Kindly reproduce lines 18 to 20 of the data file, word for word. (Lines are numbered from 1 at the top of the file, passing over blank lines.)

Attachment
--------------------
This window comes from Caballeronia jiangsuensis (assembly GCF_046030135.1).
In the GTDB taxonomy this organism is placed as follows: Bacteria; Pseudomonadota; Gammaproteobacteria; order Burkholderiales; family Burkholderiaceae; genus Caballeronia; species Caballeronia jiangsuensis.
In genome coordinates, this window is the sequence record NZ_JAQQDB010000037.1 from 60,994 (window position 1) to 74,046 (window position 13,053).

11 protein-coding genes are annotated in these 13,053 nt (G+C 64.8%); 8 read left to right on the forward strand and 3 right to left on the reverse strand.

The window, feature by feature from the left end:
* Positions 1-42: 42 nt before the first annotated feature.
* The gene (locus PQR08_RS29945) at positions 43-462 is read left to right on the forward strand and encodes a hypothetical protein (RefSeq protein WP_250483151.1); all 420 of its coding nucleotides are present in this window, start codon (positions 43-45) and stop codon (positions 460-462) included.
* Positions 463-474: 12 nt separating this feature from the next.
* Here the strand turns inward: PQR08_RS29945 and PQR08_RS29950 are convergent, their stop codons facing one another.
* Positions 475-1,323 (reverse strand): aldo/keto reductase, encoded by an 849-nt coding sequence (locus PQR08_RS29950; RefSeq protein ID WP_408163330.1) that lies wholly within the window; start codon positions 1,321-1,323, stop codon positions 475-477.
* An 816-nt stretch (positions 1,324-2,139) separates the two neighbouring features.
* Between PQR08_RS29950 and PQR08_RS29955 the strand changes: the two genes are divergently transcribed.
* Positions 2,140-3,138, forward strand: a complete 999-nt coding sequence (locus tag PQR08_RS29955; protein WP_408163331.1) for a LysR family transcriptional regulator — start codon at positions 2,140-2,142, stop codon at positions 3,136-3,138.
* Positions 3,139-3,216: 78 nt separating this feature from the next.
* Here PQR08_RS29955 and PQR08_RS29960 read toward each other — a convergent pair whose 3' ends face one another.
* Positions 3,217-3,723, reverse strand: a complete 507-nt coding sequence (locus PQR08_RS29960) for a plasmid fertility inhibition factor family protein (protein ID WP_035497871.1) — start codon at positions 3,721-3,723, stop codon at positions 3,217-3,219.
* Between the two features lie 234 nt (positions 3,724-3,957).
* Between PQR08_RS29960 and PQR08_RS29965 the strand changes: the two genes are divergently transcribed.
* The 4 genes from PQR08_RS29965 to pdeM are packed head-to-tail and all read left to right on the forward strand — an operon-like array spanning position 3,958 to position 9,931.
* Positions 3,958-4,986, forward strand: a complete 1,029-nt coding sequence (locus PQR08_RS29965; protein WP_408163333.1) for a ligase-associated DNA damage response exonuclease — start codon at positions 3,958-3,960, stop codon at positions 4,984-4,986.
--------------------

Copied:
* Between PQR08_RS29960 and PQR08_RS29965 the strand changes: the two genes are divergently transcribed.
* The 4 genes from PQR08_RS29965 to pdeM are packed head-to-tail and all read left to right on the forward strand — an operon-like array spanning position 3,958 to position 9,931.
* Positions 3,958-4,986, forward strand: a complete 1,029-nt coding sequence (locus PQR08_RS29965; protein WP_408163333.1) for a ligase-associated DNA damage response exonuclease — start codon at positions 3,958-3,960, stop codon at positions 4,984-4,986.